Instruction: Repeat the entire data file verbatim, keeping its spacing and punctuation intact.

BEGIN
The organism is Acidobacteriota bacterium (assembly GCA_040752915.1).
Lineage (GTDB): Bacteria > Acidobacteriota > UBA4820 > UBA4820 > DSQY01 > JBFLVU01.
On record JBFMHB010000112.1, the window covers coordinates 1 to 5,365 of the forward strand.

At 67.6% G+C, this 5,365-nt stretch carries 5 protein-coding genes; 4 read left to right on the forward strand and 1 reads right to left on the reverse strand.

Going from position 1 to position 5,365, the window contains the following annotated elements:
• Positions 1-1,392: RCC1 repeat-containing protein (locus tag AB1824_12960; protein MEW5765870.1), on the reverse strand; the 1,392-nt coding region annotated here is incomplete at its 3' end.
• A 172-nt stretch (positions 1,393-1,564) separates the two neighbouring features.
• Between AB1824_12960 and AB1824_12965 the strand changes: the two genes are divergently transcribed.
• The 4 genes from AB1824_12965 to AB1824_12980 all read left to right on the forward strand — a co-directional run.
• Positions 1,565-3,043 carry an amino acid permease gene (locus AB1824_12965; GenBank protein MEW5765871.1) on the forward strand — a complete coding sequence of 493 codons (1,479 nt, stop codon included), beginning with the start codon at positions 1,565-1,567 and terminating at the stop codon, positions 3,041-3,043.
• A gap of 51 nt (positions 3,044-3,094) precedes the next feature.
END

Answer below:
The organism is Acidobacteriota bacterium (assembly GCA_040752915.1).
Lineage (GTDB): Bacteria > Acidobacteriota > UBA4820 > UBA4820 > DSQY01 > JBFLVU01.
On record JBFMHB010000112.1, the window covers coordinates 1 to 5,365 of the forward strand.

At 67.6% G+C, this 5,365-nt stretch carries 5 protein-coding genes; 4 read left to right on the forward strand and 1 reads right to left on the reverse strand.

Going from position 1 to position 5,365, the window contains the following annotated elements:
• Positions 1-1,392: RCC1 repeat-containing protein (locus tag AB1824_12960; protein MEW5765870.1), on the reverse strand; the 1,392-nt coding region annotated here is incomplete at its 3' end.
• A 172-nt stretch (positions 1,393-1,564) separates the two neighbouring features.
• Between AB1824_12960 and AB1824_12965 the strand changes: the two genes are divergently transcribed.
• The 4 genes from AB1824_12965 to AB1824_12980 all read left to right on the forward strand — a co-directional run.
• Positions 1,565-3,043 carry an amino acid permease gene (locus AB1824_12965; GenBank protein MEW5765871.1) on the forward strand — a complete coding sequence of 493 codons (1,479 nt, stop codon included), beginning with the start codon at positions 1,565-1,567 and terminating at the stop codon, positions 3,041-3,043.
• A gap of 51 nt (positions 3,044-3,094) precedes the next feature.